Todhunter's family has had sheep studs since the 1920s and he's keen to carry on the tradition. He's more of a believer in what the figures tell him than how an animal may look to the eye.
"I think with the genetics nowadays, there's more and more with the data we can get on them. It used to be 80 per cent feeding and 20 per cent breeding. It's probably become a little more breeding than feeding now."
Michael Costello of Masons Flat, North Canterbury, has the largest flock of commercial english leicester ewes in the country at about 3000 head.
He began his english leicester stud in 2000.
"The number of breeders was declining and the writing was on the wall," he says. " So we made the decision to buy a stud."
"Our type of country is heavier," he says. "If it's heavier you have to go to a crossbred type of sheep because the wool you are producing is stronger. We can't go to a finer bred sheep on the sort of country we farm on.
"A positive attribute of the english leicester is that they stand up in wet conditions. The have better bone structure in the leg. Really, you are looking at both ends of the stick. A reasonable lambing and a decent fleece of wool, which is what the english leicester provides.
"We are always bringing in outside bloodlines in the rams. We started off with about 80 stud ewes and in the last couple of years have dropped back a bit on the numbers because there isn't much point in breeding rams if you aren't going to sell them.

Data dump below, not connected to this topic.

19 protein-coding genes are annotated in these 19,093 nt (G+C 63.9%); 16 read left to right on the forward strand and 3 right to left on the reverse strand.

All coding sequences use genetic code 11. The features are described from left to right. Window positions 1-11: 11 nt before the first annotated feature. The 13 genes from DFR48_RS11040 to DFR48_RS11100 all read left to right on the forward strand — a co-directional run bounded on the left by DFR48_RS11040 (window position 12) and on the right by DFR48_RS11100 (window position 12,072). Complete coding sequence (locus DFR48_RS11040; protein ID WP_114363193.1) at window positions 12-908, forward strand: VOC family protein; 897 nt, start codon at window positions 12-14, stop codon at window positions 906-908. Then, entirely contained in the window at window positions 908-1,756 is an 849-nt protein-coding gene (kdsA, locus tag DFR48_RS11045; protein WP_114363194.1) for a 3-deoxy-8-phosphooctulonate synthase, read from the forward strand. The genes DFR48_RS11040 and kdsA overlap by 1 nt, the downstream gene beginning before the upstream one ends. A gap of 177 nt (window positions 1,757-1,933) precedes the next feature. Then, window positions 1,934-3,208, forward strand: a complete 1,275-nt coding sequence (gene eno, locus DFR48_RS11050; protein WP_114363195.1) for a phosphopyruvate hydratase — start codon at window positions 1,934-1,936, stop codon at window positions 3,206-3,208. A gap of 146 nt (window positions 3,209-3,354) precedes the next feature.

"I don't sell rams, don't even try. The biggest problem with producing english leicester rams is that you can't guarantee you will ever get a sale."
Bennett is about to shear the ewe lambs and some of the two-tooth ewes with eight months of wool on them. He has the two-tooths in the yard ready for shearing the following day.
"I think they will do so much better through the winter with the wool off," he says.
The english leicester is a heritage breed, he says, as he casts his eye over the ewes.
"That means the breed is old and almost on the way out but I don't feel this is quite the case here."
The challenge for the 12 remaining breeders is to improve the breeds' marketing and promote its assets with younger people to increase the breeding base, he says.
"It's sad there are few flocks remaining in New Zealand and they are worth retaining as they are part of New Zealand's sheep heritage.
"I think the english leicester breed is still relevant but not on a big scale. The people who are crossing the english leicester with merino ewes will say that they prefer this cross to the romney merino or a lincoln merino. They prefer the wool.
"We want to keep the breed running and we don't want to see it slip away because it served its purpose at the time and could easily come back as long as the breeders do the right thing."